Luxurious software

Posted on April 15, 2009


Sounds intriguing, I know. Software as a luxury. I had a hard time propose and market this idea to my peers. It indeed comes from my terribly artistic psyche, but that’s also a buzzword hidden in all the things we talk about today, User-centered design, web 3.0, SNS, etc., I have been thinking about this for a while, and I define the thesis work I have been working on as a cutting-edge luxurious software for collectors to express themselves, manage their collections, and fundamentally, turn their mundane everyday life into a scared, ritual journey. (You may see this work in the next CHI conference).
I want to start with the term luxury. Luxury is the state of great comfort and extravagant living, it is an inessential, desirable item that is expensive or difficult to obtain. This sounds like so contradictory to the definition of a software, which is, traditionally, viewed as a tool that suppose to help people to accomplish a certain task, instead of fulfilling some extravagant emotionally needs. I also assume “luxury software”’s core concept will not be associated to luxurious price, but luxurious experiences.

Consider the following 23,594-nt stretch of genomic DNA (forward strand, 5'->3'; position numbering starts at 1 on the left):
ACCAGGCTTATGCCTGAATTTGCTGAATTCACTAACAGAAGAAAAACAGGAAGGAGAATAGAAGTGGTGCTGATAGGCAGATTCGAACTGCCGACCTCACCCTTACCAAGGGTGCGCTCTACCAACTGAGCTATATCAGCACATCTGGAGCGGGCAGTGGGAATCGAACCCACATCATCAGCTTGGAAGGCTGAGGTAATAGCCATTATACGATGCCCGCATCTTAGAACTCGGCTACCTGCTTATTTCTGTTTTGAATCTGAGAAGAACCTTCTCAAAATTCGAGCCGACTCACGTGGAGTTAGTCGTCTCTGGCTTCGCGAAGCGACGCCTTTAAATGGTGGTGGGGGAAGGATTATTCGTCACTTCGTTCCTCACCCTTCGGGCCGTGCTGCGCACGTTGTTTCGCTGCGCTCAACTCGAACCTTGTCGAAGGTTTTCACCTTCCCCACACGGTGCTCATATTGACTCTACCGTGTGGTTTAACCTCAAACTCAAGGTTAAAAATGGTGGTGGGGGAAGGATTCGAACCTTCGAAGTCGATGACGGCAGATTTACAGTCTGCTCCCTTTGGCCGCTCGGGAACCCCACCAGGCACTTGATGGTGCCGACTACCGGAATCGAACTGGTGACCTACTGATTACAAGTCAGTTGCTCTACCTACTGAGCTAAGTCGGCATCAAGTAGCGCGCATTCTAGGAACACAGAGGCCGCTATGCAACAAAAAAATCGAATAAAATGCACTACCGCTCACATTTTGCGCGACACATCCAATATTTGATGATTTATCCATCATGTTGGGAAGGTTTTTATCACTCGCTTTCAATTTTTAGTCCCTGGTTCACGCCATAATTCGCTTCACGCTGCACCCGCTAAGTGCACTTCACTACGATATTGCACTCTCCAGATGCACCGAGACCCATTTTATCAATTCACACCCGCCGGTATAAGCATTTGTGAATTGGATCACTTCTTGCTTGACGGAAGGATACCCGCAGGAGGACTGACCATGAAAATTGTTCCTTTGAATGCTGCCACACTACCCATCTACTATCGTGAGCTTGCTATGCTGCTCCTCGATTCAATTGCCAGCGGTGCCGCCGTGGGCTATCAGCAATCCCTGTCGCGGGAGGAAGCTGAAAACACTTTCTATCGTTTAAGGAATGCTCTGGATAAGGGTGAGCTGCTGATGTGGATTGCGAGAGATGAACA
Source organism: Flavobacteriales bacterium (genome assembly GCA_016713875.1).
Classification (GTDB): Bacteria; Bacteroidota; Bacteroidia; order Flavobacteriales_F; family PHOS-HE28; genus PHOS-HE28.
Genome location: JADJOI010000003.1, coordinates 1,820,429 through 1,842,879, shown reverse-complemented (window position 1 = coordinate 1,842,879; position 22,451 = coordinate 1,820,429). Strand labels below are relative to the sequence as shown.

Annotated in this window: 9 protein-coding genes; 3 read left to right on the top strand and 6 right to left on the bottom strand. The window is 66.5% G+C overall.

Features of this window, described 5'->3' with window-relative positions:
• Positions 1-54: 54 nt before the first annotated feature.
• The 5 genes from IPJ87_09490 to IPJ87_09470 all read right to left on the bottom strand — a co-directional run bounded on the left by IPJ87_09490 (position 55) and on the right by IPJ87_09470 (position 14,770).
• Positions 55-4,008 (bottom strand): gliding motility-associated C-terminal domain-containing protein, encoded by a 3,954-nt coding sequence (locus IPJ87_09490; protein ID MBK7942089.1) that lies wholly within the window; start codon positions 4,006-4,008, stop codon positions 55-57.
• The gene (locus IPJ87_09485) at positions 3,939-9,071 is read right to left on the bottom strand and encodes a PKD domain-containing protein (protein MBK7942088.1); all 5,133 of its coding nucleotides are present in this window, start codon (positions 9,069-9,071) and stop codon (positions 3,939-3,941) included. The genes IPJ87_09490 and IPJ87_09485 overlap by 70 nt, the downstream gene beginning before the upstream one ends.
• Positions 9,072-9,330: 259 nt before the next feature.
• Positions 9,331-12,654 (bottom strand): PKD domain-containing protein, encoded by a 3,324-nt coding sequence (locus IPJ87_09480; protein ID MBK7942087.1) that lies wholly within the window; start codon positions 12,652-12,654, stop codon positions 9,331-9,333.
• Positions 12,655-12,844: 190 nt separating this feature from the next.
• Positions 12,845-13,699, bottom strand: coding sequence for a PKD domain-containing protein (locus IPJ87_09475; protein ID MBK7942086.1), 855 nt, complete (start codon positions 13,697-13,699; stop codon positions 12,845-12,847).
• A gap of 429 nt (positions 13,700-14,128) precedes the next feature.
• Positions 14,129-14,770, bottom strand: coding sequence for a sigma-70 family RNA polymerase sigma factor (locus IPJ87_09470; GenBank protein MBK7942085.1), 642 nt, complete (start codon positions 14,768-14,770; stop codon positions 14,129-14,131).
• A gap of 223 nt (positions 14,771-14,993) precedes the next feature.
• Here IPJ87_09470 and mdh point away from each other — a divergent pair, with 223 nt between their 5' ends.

There’re a lot of existing softwares deal with luxurious experiences, the popular ones are facebook and twitter, perceived generally as social softwares, but essentially contain a large part of luxurious component.
As the concept of luxurious experience comes to the digital domain, we do need a deep study of what existing conventions in the physical world should be borrowed, and which conventions should be abandoned to achieve a better luxurious experience in virtual world. The transition of old-form software(productive product, desktop apps) to new-form software(experience product, web apps) is phenomenal. I tried to avoid the concept of “software as an art form” but “software as an luxurious product”, however, I do see a lot of opportunities for traditional artists, filmmakers, composers and product designers to participate into the process of user-centered design, helping interaction designers to impose better pitches for the creative leap.